The measure, called the Voting Rights Advancement Act, puts forth a new formula that would require certain jurisdictions to clear voting changes with the federal government. Since 1965, preclearance has been a crucial part of the Voting Rights Act because it prevented discriminatory changes from going into effect before an election took place. But in 2013, in a case called Shelby County v. Holder, the U.S. Supreme Court gutted the requirement, saying the formula congress used to determine which jurisdictions should have to clear their changes was outdated. Chief Justice John Roberts, who wrote the majority opinion, invited Congress to pass a new formula.
Under the new formula, 11 states would be expected to be put back under preclearance, said Jackie McGuiness, a spokeswoman for Rep. Terri Sewell (D-Ala.), the lead sponsor of the legislation in the House. Those states are: Alabama, California, Florida, Georgia, Louisiana, Mississippi, New York, North Carolina, South Carolina, Texas and Virginia.
The new formula looks at voting rights violations over a 25-year period to determine which jurisdictions should have to seek preclearance. Any state that has at least 15 violations over that period would be required to seek preclearance. If the state as a whole ― as opposed to localities ― is found to have committed a voting rights violation, it only needs 10 violations to be put under preclearance. Within a state, a jurisdiction like a town, city or county, would be put under preclearance if it is found to have committed three or more voting rights violations over the previous 25 years.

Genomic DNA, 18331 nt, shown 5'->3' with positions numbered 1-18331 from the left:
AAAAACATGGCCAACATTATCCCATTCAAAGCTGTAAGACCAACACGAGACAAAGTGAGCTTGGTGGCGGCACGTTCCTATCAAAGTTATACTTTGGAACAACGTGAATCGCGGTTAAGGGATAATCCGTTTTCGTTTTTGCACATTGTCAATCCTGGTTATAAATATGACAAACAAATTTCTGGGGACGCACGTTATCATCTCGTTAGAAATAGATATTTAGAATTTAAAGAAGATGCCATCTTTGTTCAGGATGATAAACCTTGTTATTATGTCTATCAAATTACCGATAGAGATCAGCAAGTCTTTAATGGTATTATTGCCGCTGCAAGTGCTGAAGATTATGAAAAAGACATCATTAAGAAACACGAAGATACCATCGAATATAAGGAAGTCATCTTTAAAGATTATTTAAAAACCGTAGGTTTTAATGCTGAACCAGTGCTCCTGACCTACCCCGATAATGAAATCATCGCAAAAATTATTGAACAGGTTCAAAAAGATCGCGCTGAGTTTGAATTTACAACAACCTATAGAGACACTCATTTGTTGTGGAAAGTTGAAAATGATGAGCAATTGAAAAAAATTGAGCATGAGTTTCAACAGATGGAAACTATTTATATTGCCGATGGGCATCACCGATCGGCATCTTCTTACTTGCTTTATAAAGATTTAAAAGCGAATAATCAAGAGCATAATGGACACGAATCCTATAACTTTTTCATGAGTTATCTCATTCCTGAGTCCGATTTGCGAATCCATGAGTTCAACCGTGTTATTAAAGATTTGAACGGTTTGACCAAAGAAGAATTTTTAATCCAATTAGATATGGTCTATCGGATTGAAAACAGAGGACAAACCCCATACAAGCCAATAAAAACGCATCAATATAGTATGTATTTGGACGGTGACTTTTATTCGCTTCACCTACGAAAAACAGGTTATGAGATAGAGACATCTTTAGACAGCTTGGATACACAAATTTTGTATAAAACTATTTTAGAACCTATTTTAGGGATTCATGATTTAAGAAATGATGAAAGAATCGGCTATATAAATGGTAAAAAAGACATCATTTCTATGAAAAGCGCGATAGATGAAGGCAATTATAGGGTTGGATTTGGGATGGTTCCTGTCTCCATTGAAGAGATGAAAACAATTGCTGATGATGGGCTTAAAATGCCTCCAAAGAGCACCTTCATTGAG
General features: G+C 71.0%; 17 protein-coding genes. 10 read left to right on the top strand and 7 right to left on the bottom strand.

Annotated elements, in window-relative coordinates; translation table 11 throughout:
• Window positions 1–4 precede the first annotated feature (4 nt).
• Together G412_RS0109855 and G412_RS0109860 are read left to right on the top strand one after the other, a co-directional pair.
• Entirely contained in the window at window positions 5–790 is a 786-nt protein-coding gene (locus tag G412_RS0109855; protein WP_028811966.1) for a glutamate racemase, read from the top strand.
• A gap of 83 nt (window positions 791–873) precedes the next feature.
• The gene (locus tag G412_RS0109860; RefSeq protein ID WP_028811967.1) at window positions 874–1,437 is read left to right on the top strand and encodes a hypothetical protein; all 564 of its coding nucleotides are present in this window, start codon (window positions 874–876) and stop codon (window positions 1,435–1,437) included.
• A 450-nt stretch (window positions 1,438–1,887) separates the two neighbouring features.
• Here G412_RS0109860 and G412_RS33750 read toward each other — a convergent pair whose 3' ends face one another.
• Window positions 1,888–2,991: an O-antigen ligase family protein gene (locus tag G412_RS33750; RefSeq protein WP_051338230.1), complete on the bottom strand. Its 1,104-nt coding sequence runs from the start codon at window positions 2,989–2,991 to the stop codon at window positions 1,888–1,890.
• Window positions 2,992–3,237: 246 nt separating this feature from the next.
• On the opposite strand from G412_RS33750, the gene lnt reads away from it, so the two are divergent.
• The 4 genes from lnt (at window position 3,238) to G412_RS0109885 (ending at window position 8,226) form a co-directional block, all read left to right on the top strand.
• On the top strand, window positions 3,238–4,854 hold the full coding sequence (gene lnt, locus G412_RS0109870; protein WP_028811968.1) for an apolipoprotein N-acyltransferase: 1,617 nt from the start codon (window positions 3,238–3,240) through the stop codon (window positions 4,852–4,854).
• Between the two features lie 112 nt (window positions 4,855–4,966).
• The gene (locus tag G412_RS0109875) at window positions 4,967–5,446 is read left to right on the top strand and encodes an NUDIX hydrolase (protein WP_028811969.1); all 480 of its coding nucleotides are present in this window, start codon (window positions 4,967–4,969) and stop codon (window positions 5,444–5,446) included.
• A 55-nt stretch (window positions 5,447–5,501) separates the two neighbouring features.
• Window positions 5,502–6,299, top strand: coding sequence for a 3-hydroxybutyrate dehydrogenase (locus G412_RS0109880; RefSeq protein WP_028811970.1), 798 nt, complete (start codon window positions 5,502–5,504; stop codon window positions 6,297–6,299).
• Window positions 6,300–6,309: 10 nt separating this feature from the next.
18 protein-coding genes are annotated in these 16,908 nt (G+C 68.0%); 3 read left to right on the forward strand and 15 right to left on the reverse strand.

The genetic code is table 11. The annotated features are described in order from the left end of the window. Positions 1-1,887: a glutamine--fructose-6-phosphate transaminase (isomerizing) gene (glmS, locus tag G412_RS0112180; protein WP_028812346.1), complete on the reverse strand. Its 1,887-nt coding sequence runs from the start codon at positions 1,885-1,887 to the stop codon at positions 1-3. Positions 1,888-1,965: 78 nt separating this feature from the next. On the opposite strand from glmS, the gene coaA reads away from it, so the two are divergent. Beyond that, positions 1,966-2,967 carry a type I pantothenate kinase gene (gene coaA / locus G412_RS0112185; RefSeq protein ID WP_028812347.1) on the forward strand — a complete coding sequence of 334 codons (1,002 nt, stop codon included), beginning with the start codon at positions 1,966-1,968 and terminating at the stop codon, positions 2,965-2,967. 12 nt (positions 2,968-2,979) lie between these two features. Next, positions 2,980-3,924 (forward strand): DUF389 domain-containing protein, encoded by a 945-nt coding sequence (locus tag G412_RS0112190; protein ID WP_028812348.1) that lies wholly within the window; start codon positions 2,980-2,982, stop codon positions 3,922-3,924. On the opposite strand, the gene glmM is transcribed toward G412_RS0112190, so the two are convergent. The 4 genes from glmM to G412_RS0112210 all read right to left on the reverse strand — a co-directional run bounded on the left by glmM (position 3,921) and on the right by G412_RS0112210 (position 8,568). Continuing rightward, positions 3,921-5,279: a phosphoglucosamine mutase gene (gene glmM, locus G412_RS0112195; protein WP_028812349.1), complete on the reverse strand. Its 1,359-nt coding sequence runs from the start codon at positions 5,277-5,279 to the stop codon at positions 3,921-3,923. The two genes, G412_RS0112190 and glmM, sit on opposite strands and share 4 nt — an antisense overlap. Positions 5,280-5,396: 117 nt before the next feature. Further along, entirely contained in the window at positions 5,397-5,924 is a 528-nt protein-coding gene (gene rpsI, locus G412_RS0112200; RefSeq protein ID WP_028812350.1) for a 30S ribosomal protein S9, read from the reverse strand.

The statute would define a voting rights violation as a settlement or final finding by a federal court that a practice runs afoul of the 14th or 15th amendment to the constitution, the Voting Rights Act or any other measure designed to prevent voting discrimination based on race.
“It’s been pretty easy to see what state legislatures have been doing across this country without the full protections of the Voting Rights Act,” Sewell said at a press conference Tuesday where she was flanked by top Democrats, including House Speaker Nancy Pelosi (D-Calif.) and Senate Minority Leader Chuck Schumer (D-N.Y.). “They have been suppressing the right to vote in the name of fraud, voter fraud. In the name of not having enough resources, they’re closing down polling locations. In the name of ostensibly making it easier to vote, they are indeed making it harder to vote.”
Sewell, who represents Selma, Alabama, was also joined by Rep. John Lewis (D-Ga.), who was nearly killed in 1965 during a march in that town for voting rights. The brutality of the episode helped push President Lyndon Johnson to sign the Voting Rights Act into law.
Like other voting reforms Democrats are pushing in the House, the legislation is unlikely to pass the GOP-controlled Senate. Still, Democrats have said they are pushing these measures as a statement for what the party stands for and with the hope they could advance in the future.
Democrats notably didn’t include the new Voting Rights Act formula in a package of voting reforms being considered in a separate bill. They kept it separate so they could build a clear record of voter suppression to justify the measure and withstand legal scrutiny. Rep. Marcia Fudge (D-Ohio) is chairing a subcommittee charged with developing that record.